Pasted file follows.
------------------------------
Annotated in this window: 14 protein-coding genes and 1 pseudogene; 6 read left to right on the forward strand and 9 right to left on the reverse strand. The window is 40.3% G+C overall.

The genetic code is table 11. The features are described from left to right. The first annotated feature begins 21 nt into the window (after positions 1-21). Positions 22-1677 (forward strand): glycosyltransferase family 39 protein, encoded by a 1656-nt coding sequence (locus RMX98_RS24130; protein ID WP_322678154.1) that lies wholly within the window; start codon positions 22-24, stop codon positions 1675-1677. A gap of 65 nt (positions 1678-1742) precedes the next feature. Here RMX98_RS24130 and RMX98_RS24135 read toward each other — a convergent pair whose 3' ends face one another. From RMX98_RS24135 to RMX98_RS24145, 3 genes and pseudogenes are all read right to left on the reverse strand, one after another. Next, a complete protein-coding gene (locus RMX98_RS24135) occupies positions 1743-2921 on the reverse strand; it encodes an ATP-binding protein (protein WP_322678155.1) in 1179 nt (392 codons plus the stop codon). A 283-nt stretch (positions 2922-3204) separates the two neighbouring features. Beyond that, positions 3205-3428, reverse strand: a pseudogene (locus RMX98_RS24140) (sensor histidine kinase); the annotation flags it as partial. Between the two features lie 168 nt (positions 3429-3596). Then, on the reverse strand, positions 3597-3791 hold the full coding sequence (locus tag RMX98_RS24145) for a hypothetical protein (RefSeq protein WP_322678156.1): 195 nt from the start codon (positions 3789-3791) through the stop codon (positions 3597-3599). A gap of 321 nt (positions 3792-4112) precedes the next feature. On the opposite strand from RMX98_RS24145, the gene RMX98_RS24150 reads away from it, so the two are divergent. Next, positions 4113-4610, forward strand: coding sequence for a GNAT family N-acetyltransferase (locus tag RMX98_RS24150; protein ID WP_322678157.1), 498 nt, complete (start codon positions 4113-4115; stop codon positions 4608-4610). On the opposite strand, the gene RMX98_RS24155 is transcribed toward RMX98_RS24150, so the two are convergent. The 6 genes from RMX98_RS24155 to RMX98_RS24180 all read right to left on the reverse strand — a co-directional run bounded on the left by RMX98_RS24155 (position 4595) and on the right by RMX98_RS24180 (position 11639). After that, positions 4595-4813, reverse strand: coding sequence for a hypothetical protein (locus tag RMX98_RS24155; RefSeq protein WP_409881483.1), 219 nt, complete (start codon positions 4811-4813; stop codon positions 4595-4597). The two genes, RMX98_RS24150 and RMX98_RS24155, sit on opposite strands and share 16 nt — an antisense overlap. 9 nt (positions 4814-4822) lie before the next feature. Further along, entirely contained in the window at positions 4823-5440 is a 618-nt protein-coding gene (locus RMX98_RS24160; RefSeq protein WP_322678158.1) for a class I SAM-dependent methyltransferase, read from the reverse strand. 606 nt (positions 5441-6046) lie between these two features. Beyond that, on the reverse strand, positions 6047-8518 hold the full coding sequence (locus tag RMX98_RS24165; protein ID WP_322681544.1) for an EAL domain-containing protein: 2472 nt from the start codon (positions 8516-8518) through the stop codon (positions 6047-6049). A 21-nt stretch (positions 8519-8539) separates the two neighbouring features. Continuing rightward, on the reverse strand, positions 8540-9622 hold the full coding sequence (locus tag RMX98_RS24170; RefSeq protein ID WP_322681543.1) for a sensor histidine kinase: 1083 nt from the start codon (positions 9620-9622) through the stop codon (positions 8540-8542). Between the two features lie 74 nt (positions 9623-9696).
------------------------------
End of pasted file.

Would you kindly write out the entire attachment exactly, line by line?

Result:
Annotated in this window: 14 protein-coding genes and 1 pseudogene; 6 read left to right on the forward strand and 9 right to left on the reverse strand. The window is 40.3% G+C overall.

The genetic code is table 11. The features are described from left to right. The first annotated feature begins 21 nt into the window (after positions 1-21). Positions 22-1677 (forward strand): glycosyltransferase family 39 protein, encoded by a 1656-nt coding sequence (locus RMX98_RS24130; protein ID WP_322678154.1) that lies wholly within the window; start codon positions 22-24, stop codon positions 1675-1677. A gap of 65 nt (positions 1678-1742) precedes the next feature. Here RMX98_RS24130 and RMX98_RS24135 read toward each other — a convergent pair whose 3' ends face one another. From RMX98_RS24135 to RMX98_RS24145, 3 genes and pseudogenes are all read right to left on the reverse strand, one after another. Next, a complete protein-coding gene (locus RMX98_RS24135) occupies positions 1743-2921 on the reverse strand; it encodes an ATP-binding protein (protein WP_322678155.1) in 1179 nt (392 codons plus the stop codon). A 283-nt stretch (positions 2922-3204) separates the two neighbouring features. Beyond that, positions 3205-3428, reverse strand: a pseudogene (locus RMX98_RS24140) (sensor histidine kinase); the annotation flags it as partial. Between the two features lie 168 nt (positions 3429-3596). Then, on the reverse strand, positions 3597-3791 hold the full coding sequence (locus tag RMX98_RS24145) for a hypothetical protein (RefSeq protein WP_322678156.1): 195 nt from the start codon (positions 3789-3791) through the stop codon (positions 3597-3599). A gap of 321 nt (positions 3792-4112) precedes the next feature. On the opposite strand from RMX98_RS24145, the gene RMX98_RS24150 reads away from it, so the two are divergent. Next, positions 4113-4610, forward strand: coding sequence for a GNAT family N-acetyltransferase (locus tag RMX98_RS24150; protein ID WP_322678157.1), 498 nt, complete (start codon positions 4113-4115; stop codon positions 4608-4610). On the opposite strand, the gene RMX98_RS24155 is transcribed toward RMX98_RS24150, so the two are convergent. The 6 genes from RMX98_RS24155 to RMX98_RS24180 all read right to left on the reverse strand — a co-directional run bounded on the left by RMX98_RS24155 (position 4595) and on the right by RMX98_RS24180 (position 11639). After that, positions 4595-4813, reverse strand: coding sequence for a hypothetical protein (locus tag RMX98_RS24155; RefSeq protein WP_409881483.1), 219 nt, complete (start codon positions 4811-4813; stop codon positions 4595-4597). The two genes, RMX98_RS24150 and RMX98_RS24155, sit on opposite strands and share 16 nt — an antisense overlap. 9 nt (positions 4814-4822) lie before the next feature. Further along, entirely contained in the window at positions 4823-5440 is a 618-nt protein-coding gene (locus RMX98_RS24160; RefSeq protein WP_322678158.1) for a class I SAM-dependent methyltransferase, read from the reverse strand. 606 nt (positions 5441-6046) lie between these two features. Beyond that, on the reverse strand, positions 6047-8518 hold the full coding sequence (locus tag RMX98_RS24165; protein ID WP_322681544.1) for an EAL domain-containing protein: 2472 nt from the start codon (positions 8516-8518) through the stop codon (positions 6047-6049). A 21-nt stretch (positions 8519-8539) separates the two neighbouring features. Continuing rightward, on the reverse strand, positions 8540-9622 hold the full coding sequence (locus tag RMX98_RS24170; RefSeq protein ID WP_322681543.1) for a sensor histidine kinase: 1083 nt from the start codon (positions 9620-9622) through the stop codon (positions 8540-8542). Between the two features lie 74 nt (positions 9623-9696).